``Guys are gaining some (pride), but the animal coming in here on Thursday is a little bit different than what we're used to,'' Krystkowiak said. ``So we're going to have to be that much better.''

Last year, the Utes lost to the Bruins 76-49 in Los Angeles. Consider it another part of the crazy road Washburn has endured - one that has seen him have 55 different teammates since he arrived in 2008.

``My time here has been so full of up and downs and rocky roads. All I want for myself and this team is to win and get this program going where I believe it can go,'' Washburn said.

A win over one of the most storied college programs would help.

``I don't want people to remember the losses and hard times, but the fact that I stuck with it as best I could and worked every offseason to improve,'' Washburn said. ``My college career is 2 1/2 months away from being over. I'm going to try to make that the longest 2 1/2 months I humanly can.''

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Tom Wilson’s suspension reduced to 14 games by neutral arbitrator


Tom Wilson’s suspension reduced to 14 games by neutral arbitrator

Tom Wilson’s 20-game suspension has been reduced to 14 games by a neutral arbitrator meaning he is eligible to return as early as Tuesday against the Minnesota Wild. Elliotte Friedman was the first to report the arbitrator’s decision.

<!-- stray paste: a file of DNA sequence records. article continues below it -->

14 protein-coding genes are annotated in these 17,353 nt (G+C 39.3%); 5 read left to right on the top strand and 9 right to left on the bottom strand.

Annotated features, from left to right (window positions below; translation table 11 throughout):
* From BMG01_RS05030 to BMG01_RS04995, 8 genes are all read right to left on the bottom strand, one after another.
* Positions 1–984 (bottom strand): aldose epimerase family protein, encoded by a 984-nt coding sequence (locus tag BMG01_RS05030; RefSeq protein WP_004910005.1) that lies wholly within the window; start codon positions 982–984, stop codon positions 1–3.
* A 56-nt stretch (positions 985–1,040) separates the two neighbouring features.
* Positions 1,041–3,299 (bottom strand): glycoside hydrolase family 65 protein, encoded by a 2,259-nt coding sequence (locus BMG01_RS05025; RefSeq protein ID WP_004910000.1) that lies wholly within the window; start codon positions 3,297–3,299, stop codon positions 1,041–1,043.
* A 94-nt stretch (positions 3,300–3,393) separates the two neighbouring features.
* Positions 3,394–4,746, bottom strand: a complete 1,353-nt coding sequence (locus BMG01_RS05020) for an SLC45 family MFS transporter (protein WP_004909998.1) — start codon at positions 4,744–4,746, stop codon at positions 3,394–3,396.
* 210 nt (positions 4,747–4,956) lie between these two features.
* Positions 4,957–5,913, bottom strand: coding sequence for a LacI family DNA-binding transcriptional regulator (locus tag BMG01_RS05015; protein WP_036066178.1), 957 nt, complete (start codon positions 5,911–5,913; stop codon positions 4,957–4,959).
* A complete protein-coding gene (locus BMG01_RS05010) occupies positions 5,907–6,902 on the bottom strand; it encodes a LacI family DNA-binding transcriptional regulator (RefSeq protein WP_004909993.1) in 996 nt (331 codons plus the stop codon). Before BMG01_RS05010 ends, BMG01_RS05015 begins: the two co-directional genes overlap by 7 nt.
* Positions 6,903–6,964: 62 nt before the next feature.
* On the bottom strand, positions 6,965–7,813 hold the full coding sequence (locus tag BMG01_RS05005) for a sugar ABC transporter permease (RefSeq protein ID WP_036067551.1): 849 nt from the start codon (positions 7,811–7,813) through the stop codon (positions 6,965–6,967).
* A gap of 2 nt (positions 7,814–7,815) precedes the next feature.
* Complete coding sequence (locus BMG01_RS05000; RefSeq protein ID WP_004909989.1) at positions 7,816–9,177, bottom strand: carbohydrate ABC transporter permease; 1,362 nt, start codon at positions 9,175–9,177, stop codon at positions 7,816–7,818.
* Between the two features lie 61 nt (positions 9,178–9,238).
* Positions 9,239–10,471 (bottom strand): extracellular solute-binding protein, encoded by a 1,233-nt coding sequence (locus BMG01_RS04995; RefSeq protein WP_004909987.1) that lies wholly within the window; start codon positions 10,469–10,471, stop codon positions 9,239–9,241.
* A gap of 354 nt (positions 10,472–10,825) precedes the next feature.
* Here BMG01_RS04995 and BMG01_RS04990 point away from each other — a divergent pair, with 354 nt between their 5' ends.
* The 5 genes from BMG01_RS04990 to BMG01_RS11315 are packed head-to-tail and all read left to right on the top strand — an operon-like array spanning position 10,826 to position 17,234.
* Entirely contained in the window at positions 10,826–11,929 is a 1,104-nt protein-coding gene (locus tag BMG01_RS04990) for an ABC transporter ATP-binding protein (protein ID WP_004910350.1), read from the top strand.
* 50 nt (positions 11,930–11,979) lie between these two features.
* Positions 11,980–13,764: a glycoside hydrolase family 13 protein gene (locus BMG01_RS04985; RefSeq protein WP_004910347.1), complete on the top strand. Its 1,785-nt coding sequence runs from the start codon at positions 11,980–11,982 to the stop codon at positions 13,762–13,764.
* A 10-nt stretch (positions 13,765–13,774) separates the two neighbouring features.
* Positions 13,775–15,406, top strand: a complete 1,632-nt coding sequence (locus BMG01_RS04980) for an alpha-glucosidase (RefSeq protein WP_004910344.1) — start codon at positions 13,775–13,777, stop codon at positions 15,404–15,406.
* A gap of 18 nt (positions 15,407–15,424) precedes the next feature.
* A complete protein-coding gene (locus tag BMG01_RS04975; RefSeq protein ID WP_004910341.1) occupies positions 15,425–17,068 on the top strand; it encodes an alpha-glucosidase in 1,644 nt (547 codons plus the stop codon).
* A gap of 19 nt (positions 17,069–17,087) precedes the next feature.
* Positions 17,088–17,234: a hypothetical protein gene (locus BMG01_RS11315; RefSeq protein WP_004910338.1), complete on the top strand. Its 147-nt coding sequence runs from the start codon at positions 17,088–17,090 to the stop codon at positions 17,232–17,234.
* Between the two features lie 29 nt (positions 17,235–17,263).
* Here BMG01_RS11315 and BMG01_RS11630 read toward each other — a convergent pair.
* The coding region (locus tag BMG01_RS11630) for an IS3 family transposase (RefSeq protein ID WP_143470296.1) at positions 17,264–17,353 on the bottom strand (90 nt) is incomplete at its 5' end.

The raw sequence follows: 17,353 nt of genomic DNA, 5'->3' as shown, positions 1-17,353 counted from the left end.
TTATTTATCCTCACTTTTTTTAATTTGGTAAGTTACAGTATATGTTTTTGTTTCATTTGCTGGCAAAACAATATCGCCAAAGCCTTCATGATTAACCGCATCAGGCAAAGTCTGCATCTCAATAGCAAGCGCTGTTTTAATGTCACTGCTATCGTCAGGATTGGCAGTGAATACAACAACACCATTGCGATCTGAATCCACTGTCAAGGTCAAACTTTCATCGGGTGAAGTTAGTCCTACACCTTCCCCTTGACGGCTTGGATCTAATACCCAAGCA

Wilson was suspended 20 games for a hit to the head of St. Louis Blues forward Oskar Sundqvist in the preseason. The suspension was announced on Oct. 3 and upheld by NHL Commissioner Gary Bettman on Wilson’s first appeal.

Though the second appeal was technically successful in getting the suspension reduced, the lengthy process ended up costing him an extra two games as the Caps are already 16 games into the season. The good news for him is that he will recoup $378,048.78 of the over $1.2 million he was originally due to forfeit as a result of the suspension.

This marks the second suspension that Shyam Das, the neutral arbitrator, has reduced this season. Nashville Predators forward Austin Watson was suspended 27 games for domestic assault, but had his suspension reduced to 18 games after taking his appeal to the neutral arbitrator.